Furthermore, the committee did not identify any animal studies that have reported an association between exposure to the COIs and any brain cancer. While some studies have put forward mechanisms that might explain why dioxin exposure would be associated with glioblastoma, the information reviewed by the committee along with the presentations it received from experts in the field were not sufficient to alter the conclusion of previous reports that the evidence is inadequate or insufficient to determine whether there is an association between exposure to the COIs and brain or other nervous system cancers. The committee believes it is appropriate for VA to be mindful of the concerns raised about the possible association between Vietnam service and glioblastoma, but it observes that the outcome is so rare and the information concerning herbicide exposures so imprecise that it is doubtful that any logistically and economically feasible epidemiologic study of veterans—no matter how well designed or executed—would produce meaningful results. The committee therefore recommends that epidemiologic studies of glioblastoma in Vietnam veterans should not be pursued and that VA should instead focus on fostering advancements in other areas that may be used to inform improved treatment options.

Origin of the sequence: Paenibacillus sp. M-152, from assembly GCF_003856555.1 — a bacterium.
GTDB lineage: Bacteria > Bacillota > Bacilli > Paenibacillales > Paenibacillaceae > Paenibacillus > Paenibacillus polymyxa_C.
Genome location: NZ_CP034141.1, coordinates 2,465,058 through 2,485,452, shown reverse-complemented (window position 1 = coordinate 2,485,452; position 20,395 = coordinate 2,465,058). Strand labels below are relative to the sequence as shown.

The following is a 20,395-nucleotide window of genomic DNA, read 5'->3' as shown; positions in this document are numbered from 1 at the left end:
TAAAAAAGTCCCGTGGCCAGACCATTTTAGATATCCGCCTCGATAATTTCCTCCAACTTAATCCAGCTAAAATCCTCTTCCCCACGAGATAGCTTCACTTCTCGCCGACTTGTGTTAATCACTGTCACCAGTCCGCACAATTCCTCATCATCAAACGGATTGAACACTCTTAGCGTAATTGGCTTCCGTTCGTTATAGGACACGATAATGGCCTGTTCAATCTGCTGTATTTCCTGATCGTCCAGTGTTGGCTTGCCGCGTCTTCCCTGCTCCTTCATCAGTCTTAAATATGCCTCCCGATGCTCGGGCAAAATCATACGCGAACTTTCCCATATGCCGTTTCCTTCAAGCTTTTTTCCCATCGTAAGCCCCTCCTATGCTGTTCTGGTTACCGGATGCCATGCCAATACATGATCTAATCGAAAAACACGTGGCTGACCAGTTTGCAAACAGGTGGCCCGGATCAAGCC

Other Health Outcomes
Table 12-1 summarizes the conclusions regarding exposure to the COIs and health outcomes, with changes to the categorizations determined by the committee for Update 2014 noted in boldface. As mandated by PL 102-4, the distinctions among categories are based on statistical association and not on strict causality. The committee was directed to review the scientific data, not to recommend VA policy, and, therefore, the conclusions presented in Table 12-1 are not intended to imply or suggest policy decisions. Instead, the conclusions are based on observed associations between exposure and health outcomes in human populations. These categorizations do not address the likelihood that the health problems of any one individual are associated with or caused by the chemicals in question.
OTHER COMMITTEE RECOMMENDATIONS